When it comes to culture and entertainment, Japan has a rich history spanning ancient legends and sports to modern manga and video games. Now a new generation of inventors is drawing on this culture to create sports with a 21st-century twist -- helping players feel "superhuman" through technology or other special equipment. The Superhuman Sports Society, a Tokyo-based group of researchers and game designers, has certified 12 new sports since its launch in 2015, including Hado, or Wave Motion in English. In Hado, players in head-mounted augmented-reality displays and armband sensors dodge waves of light as they fire energy balls at each other in a virtual arena. The game is similar to the action seen in the "Dragon Ball Z" manga-anime franchise and "Street Fighter" video games.
Now that Japanese start-up Meleap created the world's first physical e-sport called HADO, gamers have a way to be active while competing in the digital world. HADO is an entirely new experience the company calls techno sports that uses augmented reality (AR) tech and motion sensors without requiring the player to be tethered to a gaming system, controllers, or cables. The company has three AR offerings, including HADO Augmented Sport (Player vs. Player), HADO Monster Battle, and HADO Shoot; they will soon add HADO Kart. In HADO Augmented Sport, you can see how physical the game can be. It resembles dodgeball with players competing in an arena and flipping and bending to avoid being hit by the opposing team's energy balls.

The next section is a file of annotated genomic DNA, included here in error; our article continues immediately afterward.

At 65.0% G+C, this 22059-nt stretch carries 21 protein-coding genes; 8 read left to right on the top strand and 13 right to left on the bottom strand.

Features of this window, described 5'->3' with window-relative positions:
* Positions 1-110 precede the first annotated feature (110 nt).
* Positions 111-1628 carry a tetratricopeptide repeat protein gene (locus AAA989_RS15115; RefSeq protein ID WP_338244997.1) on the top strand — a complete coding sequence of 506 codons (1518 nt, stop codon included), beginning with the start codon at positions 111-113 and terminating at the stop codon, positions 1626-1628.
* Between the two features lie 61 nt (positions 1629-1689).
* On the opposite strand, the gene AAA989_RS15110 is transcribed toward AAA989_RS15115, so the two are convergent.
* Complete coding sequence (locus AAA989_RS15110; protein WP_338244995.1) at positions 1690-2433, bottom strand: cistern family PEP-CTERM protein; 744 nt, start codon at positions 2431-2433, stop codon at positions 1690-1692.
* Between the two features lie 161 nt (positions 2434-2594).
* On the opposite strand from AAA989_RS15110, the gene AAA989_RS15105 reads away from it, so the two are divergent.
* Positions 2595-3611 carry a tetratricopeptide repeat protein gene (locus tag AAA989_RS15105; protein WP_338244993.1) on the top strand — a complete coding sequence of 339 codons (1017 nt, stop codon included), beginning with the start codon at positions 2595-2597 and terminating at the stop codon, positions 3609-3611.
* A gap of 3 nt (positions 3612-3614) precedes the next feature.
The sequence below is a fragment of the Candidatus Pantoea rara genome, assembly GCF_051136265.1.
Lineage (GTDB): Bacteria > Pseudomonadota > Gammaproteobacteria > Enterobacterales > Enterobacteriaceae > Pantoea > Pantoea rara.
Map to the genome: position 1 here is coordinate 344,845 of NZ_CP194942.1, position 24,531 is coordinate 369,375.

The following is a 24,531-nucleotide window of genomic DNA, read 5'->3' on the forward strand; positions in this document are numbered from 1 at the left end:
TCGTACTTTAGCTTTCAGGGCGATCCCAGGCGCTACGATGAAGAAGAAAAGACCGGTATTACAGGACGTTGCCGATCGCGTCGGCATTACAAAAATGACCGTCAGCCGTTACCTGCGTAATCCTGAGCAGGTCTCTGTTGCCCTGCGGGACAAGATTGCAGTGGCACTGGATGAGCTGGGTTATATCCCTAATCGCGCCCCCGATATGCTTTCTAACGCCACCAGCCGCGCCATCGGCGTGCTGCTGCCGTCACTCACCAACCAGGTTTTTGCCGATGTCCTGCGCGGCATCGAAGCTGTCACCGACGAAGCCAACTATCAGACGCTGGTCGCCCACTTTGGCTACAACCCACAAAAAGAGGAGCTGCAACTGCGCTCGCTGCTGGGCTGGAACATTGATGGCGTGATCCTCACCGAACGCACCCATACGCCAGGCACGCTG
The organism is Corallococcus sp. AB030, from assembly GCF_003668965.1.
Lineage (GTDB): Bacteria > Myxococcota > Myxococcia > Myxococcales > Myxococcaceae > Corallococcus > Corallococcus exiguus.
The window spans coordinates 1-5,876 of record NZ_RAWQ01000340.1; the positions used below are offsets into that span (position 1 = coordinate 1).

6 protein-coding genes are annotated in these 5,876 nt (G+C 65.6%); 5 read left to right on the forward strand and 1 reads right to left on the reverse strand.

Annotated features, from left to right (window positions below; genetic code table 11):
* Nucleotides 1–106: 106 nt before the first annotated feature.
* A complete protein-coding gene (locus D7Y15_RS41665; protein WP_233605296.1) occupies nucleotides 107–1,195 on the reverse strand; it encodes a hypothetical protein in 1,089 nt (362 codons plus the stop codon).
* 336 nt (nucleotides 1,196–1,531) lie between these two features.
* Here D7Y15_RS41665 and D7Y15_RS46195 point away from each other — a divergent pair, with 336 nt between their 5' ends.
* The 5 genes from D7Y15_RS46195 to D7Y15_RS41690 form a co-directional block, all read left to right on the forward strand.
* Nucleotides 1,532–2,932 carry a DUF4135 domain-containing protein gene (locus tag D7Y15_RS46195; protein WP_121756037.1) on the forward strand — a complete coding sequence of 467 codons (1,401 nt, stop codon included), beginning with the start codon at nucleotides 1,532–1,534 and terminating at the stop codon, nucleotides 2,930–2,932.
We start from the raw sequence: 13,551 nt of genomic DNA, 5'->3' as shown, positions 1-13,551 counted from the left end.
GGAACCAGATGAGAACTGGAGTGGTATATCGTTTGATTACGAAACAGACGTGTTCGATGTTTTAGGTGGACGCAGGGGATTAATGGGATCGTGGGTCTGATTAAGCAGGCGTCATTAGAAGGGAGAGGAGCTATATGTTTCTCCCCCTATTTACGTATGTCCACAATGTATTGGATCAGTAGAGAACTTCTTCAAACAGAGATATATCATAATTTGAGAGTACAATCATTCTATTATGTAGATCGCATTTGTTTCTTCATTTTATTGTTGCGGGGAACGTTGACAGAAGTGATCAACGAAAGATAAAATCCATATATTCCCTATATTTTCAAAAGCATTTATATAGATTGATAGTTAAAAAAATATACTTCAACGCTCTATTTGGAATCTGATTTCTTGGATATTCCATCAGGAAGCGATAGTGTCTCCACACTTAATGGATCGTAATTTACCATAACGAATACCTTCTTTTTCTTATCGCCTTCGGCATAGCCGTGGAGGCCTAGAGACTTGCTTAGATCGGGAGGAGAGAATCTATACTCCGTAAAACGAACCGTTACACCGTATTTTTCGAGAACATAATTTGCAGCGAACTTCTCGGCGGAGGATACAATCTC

It started as an April Fool's joke. Google released a funny video that mashed up Google Maps and Pokémon. The video, released on April 1, 2014, went viral, drawing more than eighteen million views in all. "We thought, Why not try and make it real?" Hanke is the C.E.O. of Niantic, which was then a project inside Google, developing mobile games using augmented and mixed-media reality.
Hirohiko Hayakawa, 26, a Ph.D. student in media design and an inventor of "ToriTori", said: "The drone in the air is a part of the player's body and this sport integrating human and machine makes me experience the feeling of flying." Hayakawa said he was inspired by the bird catchers ("tori tori" in Japanese) in Kenji Miyazawa's classic 1934 fantasy novel "Night on the Galactic Railroad".